Article

Traveling while having kidney disease

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Medically reviewed by
AKF's Medical Advisory Committee
Last updated
November 4, 2021

With some planning, most people with kidney disease can travel for work or pleasure. In fact, a trip or vacation can be a great way to relax and have something to look forward to. Talk to your doctor about your travel plans and use the tips below to prepare for your trip and stay safe while traveling with kidney disease. 

Can I travel while on dialysis?

Yes. With some planning, dialysis patients can travel by plane, train, boat or car just like anyone else. However, you will need to make a plan to do dialysis while you are away from home:

  • Plan for dialysis. You may need to find a dialysis center at your destination or ship supplies ahead of time if you do dialysis at home. 
  • Choose the right location. For example, if you need dialysis several times a week at a dialysis center, choose a destination closer to home so you can arrive before your next scheduled treatment. 
  • Choose your travel mode. Think about how you want to travel to best meet your needs as a dialysis patient, such as whether to go by plane, train, boat or car.

Using a dialysis center at your destination

If you do hemodialysis at a center, you will need to find another center at your travel destination. Friends or family at your destination may be able to share the name and address of a dialysis center near them. Many dialysis centers also have a staff member to help you arrange for care away from home — ask your nurse or social worker at your center to connect you.

To get the care you need during your trip, you may want to:

  • Make arrangements with a local center at leastfour to six weeks in advance.
  • Ask about the cost of treatment and whether it can be billed to your insurance. If you use Medicare, treatments outside of the U.S. are not usually covered. If you use Medicaid, treatments outside of your home state are not usually covered. 
  • Ask your dialysis center for a copy of your important documents to give to providers at your travel destination, such as medical records or recent lab results. Many centers also ask for this information in advance.

Doing home hemodialysis while traveling

If you do hemodialysis at home, you will need to bring your dialysis machine while you travel. Here are some things to keep in mind:

  • If you have a dialysis partner to help with your treatments, they will need to travel with you.
  • If you travel by plane, ask the airline if you can bring your dialysis machine in your carry-on luggage.
  • If you stay at a hotel, call ahead to make sure it has the right kind of electrical outlet for your dialysis machine.
  • Make a list of dialysis centers in the area in case you need help or lose any equipment during your trip.

Doing peritoneal dialysis while traveling

Peritoneal dialysis can be done in any clean and dry space, which offers a lot of flexibility when you travel. You will want to ship your supplies to your destination ahead of time. You may also want to make a list of dialysis centers in the area in case you need help during your trip.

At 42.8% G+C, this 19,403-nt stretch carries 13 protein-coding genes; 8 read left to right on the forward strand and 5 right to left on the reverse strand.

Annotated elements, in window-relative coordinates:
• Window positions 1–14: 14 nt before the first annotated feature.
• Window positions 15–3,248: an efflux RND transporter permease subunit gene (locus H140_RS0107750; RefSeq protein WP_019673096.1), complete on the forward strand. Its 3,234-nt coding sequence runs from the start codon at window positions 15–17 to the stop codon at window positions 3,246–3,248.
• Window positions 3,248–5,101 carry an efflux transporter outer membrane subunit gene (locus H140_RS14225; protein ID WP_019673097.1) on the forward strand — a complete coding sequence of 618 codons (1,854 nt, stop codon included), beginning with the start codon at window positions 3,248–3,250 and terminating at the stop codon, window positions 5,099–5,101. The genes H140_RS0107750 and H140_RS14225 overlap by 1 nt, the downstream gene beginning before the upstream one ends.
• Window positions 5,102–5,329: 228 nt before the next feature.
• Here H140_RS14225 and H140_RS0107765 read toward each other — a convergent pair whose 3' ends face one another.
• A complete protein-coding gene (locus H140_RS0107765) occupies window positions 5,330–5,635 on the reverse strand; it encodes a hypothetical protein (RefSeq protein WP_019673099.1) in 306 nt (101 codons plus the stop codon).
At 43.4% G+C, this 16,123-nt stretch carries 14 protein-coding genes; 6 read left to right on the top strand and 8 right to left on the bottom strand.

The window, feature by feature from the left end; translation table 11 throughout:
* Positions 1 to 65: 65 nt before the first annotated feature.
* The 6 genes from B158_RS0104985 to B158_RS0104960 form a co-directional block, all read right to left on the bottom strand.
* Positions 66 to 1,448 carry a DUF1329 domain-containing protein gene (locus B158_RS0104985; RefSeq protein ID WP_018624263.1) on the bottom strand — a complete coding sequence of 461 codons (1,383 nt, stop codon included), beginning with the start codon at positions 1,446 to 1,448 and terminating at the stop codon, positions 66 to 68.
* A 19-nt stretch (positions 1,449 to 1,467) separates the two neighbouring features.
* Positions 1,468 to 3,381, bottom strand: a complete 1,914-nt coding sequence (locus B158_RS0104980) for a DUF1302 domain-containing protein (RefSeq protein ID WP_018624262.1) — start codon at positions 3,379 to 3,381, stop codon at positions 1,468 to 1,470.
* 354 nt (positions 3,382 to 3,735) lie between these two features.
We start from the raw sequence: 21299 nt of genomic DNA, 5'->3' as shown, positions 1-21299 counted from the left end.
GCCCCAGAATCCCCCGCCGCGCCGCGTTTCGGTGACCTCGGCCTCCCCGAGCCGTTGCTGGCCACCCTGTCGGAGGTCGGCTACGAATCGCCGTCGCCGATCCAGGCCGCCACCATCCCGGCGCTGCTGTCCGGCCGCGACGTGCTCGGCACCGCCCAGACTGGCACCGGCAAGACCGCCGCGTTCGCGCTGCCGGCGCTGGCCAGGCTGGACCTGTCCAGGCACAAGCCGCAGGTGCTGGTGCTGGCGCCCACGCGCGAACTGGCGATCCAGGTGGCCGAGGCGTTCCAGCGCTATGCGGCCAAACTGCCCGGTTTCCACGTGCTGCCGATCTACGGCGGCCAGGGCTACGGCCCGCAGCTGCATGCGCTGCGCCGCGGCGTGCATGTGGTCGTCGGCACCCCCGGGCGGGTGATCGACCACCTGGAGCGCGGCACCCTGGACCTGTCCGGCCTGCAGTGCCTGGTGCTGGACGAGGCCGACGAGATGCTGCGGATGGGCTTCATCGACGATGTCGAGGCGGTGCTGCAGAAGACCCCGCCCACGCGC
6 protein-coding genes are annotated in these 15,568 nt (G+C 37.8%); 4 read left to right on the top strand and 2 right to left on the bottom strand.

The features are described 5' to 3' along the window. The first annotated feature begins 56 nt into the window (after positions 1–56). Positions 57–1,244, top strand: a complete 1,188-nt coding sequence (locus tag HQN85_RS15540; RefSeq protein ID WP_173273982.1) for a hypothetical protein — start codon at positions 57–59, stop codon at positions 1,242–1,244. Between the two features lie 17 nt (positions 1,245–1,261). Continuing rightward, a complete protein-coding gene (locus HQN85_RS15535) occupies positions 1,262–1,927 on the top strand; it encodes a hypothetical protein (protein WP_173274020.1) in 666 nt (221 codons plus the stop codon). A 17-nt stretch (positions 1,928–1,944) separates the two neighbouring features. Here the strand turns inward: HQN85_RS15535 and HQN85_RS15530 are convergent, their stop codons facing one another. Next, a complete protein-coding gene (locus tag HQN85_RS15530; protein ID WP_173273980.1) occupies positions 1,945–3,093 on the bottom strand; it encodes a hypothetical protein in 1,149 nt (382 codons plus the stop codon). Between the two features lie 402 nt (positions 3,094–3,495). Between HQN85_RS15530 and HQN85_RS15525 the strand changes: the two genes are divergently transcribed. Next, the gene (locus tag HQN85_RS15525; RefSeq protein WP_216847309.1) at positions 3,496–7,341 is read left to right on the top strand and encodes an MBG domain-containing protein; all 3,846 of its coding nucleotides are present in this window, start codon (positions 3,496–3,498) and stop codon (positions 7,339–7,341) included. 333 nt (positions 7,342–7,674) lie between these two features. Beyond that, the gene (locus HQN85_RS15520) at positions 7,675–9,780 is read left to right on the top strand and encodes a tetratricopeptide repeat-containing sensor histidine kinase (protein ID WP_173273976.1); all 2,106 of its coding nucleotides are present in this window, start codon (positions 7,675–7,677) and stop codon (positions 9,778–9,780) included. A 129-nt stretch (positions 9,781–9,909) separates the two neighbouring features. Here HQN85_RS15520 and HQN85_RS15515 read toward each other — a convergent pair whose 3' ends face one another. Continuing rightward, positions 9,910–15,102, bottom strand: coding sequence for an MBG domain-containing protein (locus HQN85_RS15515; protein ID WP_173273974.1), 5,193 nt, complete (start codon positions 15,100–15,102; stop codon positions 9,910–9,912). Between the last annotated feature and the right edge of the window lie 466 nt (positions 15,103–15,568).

Traveling outside the U.S.

It can be fun to travel abroad and discover new places. To make sure you can get the care you need during your trip, consider these tips:

  • Ask your insurance provider if your plan covers medical care outside of the U.S. You may need to buy special travel insurance — and if you do, make sure any care you need for kidney disease, such as dialysis, is included in the benefits.
  • Pack your medicines and bring extra if possible. Also carry written prescriptions just in case.
  • Make a list of clinics and hospitals at your destination in case you need care. If you are staying at a hotel, staff might be able to give you a list.
  • Talk to your doctor about your travel plans to make sure they are safe for you.

Kidney-healthy habits while traveling

Sticking to kidney-friendly eating or exercise routines can be challenging when you are traveling, but with the right planning, you can do it!

  • Pack kidney-friendly snacks or meals for long car rides or if you will spend time in an airport or on a train. Many fast-food options have a lot of sodium (salt) and phosphorus. Kidney Kitchen® can help with recipes for meals and kidney-friendly snacks. 
  • If you travel by plane, contact the airline about kidney-friendly meal options during your flight.

Many hotels have amenities, such asa gym or a pool, to help you stick to an exercise routine during your stay.

Can I travel while I am on a transplant wait list?

Yes. Tell your transplant coordinator about your trip and how to reach you. Your coordinator will help you make a plan if a kidney becomes available — whether to be "on hold" during the trip or whether you could return within a reasonable amount of time.

Travel resources for people with kidney disease

  • "The List," a comprehensive list of international dialysis centers accepting patients. Available from Dialysis & Transplantation, 7628 Densmore Ave., Van Nuys, CA 91406-2088. Ask your dialysis center for a copy.
  • Some companies specialize in vacation and travel planning for people on dialysis, such as cruises, foreign travel and wilderness travel. 
  • There are camps for people on dialysis and transplant — for both adults and children.